If you’re lonely because you’re missing a loved one—a friend who lives far away, a parent who passed away, or a loving community you had to leave—you KNOW what authentic connection feels like. That’s part of what hurts. You’re missing something you’ve had.
Take heart. Loneliness is a beautiful aspect of your humanity. It reminds you of the ones you’ve loved. And, it can also signal your need for ongoing connection. You can honor the reality of the good things you’ve had AND take steps toward establishing new and meaningful connections.
Here are a few ways to care for yourself if you are experiencing one of the types of loneliness called situational loneliness:
Structure your time.
When loneliness gets big, it can keep you from doing the very thing that is needed—reaching out for connection. The trick is to keep your loneliness contained so that it doesn’t get too big and hijack your best efforts. In this case, structure is your friend. Schedule daily or weekly check-ins with other people or groups. Pay attention to the loneliest days (weekends, evenings, morning?) And, be intentional about planning ahead. Then schedule 1 thing during that day that you *know* will be life giving. It could be a phone call with a long-distance friend, or an appointment with a counselor. But make sure you build in at least 1 activity to give you a boost during those times you’ll need it most.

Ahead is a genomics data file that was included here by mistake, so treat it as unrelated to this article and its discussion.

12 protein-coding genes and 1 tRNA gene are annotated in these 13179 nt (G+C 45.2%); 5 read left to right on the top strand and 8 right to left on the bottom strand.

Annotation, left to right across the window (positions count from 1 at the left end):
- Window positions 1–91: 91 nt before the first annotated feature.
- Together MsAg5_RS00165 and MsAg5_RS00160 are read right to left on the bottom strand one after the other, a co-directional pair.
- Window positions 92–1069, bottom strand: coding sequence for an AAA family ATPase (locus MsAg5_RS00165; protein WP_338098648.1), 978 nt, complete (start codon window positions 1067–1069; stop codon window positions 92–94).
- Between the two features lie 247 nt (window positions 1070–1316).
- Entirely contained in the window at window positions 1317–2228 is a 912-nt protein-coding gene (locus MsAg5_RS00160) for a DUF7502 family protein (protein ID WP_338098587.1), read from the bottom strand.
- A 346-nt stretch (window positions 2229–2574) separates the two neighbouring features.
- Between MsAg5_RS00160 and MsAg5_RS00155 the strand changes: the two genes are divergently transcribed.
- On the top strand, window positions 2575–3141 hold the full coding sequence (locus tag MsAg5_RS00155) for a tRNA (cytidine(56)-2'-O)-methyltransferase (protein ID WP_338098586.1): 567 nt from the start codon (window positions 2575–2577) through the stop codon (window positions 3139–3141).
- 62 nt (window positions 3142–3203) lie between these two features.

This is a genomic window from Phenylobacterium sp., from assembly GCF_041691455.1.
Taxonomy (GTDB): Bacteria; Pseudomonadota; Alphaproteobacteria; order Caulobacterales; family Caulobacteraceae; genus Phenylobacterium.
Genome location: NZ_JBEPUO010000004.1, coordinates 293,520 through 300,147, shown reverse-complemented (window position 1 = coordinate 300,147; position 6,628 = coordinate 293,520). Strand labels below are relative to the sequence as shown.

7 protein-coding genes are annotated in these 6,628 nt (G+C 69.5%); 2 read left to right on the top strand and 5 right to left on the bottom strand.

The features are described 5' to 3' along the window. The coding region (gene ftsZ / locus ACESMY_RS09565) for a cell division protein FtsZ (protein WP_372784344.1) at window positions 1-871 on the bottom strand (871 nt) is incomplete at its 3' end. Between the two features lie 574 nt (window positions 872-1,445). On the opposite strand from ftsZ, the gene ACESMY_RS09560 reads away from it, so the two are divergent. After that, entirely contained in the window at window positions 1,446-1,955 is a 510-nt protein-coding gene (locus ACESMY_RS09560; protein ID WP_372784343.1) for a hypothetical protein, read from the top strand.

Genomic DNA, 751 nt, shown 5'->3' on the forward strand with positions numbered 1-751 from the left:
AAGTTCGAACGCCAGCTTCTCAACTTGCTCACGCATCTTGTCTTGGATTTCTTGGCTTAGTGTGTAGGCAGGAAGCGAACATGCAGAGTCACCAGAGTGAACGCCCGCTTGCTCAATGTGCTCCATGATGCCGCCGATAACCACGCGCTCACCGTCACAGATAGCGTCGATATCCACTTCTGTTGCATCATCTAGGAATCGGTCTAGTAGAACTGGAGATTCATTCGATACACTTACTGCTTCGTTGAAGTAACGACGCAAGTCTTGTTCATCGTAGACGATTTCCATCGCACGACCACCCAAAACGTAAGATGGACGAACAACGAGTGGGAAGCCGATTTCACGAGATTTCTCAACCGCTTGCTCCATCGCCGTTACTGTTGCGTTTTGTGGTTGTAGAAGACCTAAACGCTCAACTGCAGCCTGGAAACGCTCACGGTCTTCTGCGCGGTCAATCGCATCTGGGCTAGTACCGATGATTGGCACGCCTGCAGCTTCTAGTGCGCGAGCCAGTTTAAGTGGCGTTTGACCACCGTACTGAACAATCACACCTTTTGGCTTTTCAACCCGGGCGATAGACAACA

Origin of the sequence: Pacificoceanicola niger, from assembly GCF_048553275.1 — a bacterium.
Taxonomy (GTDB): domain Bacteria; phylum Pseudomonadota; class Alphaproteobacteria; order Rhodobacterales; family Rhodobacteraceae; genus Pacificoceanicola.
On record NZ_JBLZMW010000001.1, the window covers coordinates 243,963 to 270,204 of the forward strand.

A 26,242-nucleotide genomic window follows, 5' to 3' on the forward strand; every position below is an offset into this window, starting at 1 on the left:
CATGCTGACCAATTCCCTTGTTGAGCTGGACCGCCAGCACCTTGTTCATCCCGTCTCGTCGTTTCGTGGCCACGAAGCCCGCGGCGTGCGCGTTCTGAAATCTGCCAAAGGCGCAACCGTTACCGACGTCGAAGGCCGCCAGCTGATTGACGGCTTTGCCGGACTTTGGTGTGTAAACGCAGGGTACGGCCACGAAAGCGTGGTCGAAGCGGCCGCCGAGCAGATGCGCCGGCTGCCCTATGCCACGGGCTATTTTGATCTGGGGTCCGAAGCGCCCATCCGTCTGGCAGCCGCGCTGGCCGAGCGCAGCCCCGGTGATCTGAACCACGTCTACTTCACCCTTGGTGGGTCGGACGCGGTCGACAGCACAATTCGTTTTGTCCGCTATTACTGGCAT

Take a risk.
When you’re lonely, you can’t give in to it. You have to try new things. Try taking a virtual class, or volunteering. Check out a church group. . . or a hiking club. I can’t begin to tell you all the things I tried when I moved to a new city all by myself. Honestly? Some of those things left me feeling Lonelier afterward. And that’s part of the risk. But each week, commit to trying 1 new thing to reach out for connection, knowing they won’t all be a “win.” Then, follow the bread crumbs that start to emerge. You never know when one of those little crumbs will lead you to a new friend or loved one.
Resist the urge to compare.